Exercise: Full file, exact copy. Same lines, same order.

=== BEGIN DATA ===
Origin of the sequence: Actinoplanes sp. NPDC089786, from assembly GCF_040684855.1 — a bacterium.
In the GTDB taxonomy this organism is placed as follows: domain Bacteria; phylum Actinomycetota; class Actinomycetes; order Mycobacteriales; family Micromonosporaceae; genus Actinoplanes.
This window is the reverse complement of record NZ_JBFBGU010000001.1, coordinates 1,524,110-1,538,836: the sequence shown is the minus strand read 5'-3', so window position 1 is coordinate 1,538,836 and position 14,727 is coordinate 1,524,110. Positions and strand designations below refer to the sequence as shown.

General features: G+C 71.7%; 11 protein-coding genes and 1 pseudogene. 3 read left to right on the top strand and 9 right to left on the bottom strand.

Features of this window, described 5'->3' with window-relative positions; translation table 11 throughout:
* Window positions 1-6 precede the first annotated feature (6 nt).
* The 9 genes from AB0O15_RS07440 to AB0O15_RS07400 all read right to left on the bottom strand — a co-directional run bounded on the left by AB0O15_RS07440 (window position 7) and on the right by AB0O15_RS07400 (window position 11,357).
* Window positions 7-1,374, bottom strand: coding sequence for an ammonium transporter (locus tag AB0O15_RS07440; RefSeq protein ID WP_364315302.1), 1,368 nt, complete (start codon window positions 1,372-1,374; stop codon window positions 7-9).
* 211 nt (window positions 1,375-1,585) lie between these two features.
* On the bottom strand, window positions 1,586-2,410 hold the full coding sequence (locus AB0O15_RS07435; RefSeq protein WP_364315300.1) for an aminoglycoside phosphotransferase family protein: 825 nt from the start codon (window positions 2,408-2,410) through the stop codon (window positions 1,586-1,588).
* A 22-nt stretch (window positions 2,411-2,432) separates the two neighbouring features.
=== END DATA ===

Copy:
Origin of the sequence: Actinoplanes sp. NPDC089786, from assembly GCF_040684855.1 — a bacterium.
In the GTDB taxonomy this organism is placed as follows: domain Bacteria; phylum Actinomycetota; class Actinomycetes; order Mycobacteriales; family Micromonosporaceae; genus Actinoplanes.
This window is the reverse complement of record NZ_JBFBGU010000001.1, coordinates 1,524,110-1,538,836: the sequence shown is the minus strand read 5'-3', so window position 1 is coordinate 1,538,836 and position 14,727 is coordinate 1,524,110. Positions and strand designations below refer to the sequence as shown.

General features: G+C 71.7%; 11 protein-coding genes and 1 pseudogene. 3 read left to right on the top strand and 9 right to left on the bottom strand.

Features of this window, described 5'->3' with window-relative positions; translation table 11 throughout:
* Window positions 1-6 precede the first annotated feature (6 nt).
* The 9 genes from AB0O15_RS07440 to AB0O15_RS07400 all read right to left on the bottom strand — a co-directional run bounded on the left by AB0O15_RS07440 (window position 7) and on the right by AB0O15_RS07400 (window position 11,357).
* Window positions 7-1,374, bottom strand: coding sequence for an ammonium transporter (locus tag AB0O15_RS07440; RefSeq protein ID WP_364315302.1), 1,368 nt, complete (start codon window positions 1,372-1,374; stop codon window positions 7-9).
* 211 nt (window positions 1,375-1,585) lie between these two features.
* On the bottom strand, window positions 1,586-2,410 hold the full coding sequence (locus AB0O15_RS07435; RefSeq protein WP_364315300.1) for an aminoglycoside phosphotransferase family protein: 825 nt from the start codon (window positions 2,408-2,410) through the stop codon (window positions 1,586-1,588).
* A 22-nt stretch (window positions 2,411-2,432) separates the two neighbouring features.